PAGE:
Prada Defies Luxury Brand Hand-Wringing in China

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The most populated country in the world has been, until recently, perceived to be a hotbed of conspicuous consumption. Luxury brands rushed in to fill the void and make a bundle. Vuitton, Prada, Burberry — you name it, you could buy it in China. And consumers were happy to show off their ability to buy.

But suddenly things have changed. The tap has been turned off and many of the luxury brands of the West that flooded China are now sitting and waiting for consumers to get back into the spending mood again. With all the consternation over Burberry’s lull in its China growth, it’s easy for luxury to get rattled.

Prada, however, is trying to keep its investors, employees and calm about what’s going on in the Mainland. “I think we must stay calm and be less hysterical. I don’t see such a dramatic market,” commented Patrizio Bertelli, Prada’s CEO, according to Reuters. “We think that considering all markets at the same level is wrong. We must accept markets’ diversity and adapt to different needs and traditions.” In effect, Keep Calm and Brand On.[more]

At least one China-watcher feels it’s an inevitable sign of a more sophisticated, discerning market — which would bode well for high-end luxury brands. “As the luxury industry matures, the Chinese are becoming much more sophisticated about the products that they buy,” said Fflur Roberts, global head of luxury goods research at Euromonitor in London, according to Bloomberg article pondering if logo fatigue is at play. “It’s not just about the bling aspect.”

Indeed, the highest end of the luxury market is still ringing up sales in China. “Same-store sales at niche luxury brands such as Bottega Veneta and Yves Saint Laurent, owned by Paris-based PPR SA, are set to increase almost three times this year’s industry average even as weakening economic growth takes its toll on demand, according to HSBC,” Bloomberg adds.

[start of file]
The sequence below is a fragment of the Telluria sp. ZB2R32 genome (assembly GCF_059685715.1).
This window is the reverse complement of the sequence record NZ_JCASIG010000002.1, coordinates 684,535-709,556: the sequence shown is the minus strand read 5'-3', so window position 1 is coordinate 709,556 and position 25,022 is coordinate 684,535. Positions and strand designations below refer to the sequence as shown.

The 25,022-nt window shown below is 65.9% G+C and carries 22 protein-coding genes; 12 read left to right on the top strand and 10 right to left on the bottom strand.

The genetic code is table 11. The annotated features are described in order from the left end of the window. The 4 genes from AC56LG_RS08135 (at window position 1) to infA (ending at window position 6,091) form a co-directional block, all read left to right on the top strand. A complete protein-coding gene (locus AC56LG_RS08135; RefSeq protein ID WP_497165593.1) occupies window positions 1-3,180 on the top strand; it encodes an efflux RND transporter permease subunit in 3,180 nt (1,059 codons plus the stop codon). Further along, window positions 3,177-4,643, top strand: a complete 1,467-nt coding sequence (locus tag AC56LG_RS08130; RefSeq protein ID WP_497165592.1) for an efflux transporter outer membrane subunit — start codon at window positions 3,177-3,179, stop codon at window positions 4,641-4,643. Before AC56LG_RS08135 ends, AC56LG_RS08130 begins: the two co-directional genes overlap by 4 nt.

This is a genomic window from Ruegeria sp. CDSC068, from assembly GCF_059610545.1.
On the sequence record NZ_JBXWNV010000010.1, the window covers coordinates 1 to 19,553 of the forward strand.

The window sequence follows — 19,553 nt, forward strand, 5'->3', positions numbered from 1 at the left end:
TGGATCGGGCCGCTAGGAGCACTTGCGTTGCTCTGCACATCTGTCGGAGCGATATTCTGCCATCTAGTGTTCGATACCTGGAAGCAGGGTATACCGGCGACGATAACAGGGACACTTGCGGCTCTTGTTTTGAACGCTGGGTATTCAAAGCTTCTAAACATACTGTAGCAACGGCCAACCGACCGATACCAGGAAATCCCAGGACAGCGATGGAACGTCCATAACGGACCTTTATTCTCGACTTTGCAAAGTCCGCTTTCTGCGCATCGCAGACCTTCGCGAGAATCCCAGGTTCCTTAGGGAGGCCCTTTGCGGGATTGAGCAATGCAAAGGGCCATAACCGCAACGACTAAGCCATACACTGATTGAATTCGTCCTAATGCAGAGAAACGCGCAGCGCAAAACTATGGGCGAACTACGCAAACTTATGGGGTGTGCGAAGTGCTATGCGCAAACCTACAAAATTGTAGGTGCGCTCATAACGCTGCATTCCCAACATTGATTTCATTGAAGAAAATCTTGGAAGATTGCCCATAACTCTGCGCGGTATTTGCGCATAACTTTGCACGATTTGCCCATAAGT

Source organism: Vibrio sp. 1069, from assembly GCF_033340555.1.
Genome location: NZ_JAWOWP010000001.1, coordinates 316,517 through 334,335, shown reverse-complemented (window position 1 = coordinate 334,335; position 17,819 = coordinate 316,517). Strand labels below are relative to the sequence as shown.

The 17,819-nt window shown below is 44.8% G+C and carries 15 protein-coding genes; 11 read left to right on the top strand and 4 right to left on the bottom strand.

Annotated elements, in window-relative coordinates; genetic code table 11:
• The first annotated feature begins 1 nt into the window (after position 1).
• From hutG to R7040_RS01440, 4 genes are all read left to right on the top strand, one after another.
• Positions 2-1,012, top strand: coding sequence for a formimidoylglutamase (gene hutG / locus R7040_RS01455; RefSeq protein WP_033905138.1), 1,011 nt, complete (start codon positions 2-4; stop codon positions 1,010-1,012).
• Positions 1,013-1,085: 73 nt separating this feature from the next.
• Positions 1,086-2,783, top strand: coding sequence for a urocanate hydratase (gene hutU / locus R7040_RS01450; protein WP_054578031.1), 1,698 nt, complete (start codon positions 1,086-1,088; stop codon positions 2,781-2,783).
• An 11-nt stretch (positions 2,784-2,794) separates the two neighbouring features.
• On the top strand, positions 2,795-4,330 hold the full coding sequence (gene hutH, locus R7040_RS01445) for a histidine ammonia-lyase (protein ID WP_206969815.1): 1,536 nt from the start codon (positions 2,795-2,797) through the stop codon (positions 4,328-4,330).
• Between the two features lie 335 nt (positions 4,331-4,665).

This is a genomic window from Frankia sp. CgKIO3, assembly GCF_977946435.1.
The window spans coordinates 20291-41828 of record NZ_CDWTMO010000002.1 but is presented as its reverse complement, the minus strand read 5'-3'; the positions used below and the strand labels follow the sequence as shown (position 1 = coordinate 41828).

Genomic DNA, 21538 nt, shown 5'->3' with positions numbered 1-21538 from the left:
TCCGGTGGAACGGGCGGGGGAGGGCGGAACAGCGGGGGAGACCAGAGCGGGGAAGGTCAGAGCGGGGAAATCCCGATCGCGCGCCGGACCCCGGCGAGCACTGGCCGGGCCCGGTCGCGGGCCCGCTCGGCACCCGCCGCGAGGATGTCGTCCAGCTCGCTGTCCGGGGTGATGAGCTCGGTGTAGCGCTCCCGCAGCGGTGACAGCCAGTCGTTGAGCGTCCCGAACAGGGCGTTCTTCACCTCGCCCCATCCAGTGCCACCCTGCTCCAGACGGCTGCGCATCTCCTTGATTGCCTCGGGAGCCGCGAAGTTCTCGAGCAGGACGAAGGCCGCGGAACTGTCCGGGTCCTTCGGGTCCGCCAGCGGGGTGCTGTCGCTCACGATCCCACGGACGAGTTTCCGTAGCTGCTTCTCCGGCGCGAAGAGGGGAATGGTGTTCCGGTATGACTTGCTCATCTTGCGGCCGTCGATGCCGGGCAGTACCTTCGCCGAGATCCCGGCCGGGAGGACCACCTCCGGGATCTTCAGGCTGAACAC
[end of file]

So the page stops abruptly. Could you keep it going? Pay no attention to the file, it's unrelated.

One challenge for luxury brands is the aspirational market is evaporating, as Reuters notes, on October 1st. That’s when all civil servants in China must adhere to a “frugal working style” rule that will prohibit wearing or toting any luxury goods to the workplace. This clampdown (which also affects corporate gift-giving) resulted from “a string of high-profile incidents, including a high-speed Ferrari crash reportedly involving the son of a senior public official and a local government official photographed flaunting luxury watches beyond the reach of his salary,” Reuters notes.

All these brand names attached to government officials of leads folks to believe that corruption is at play. This has led Chinese police inspectors to do some extra studying “on how to recognize luxury brands to help them expose corruption,” Reuters notes. If only their hardworking comrades had the same luxury.

[Prada Wenzhou, China store image via]

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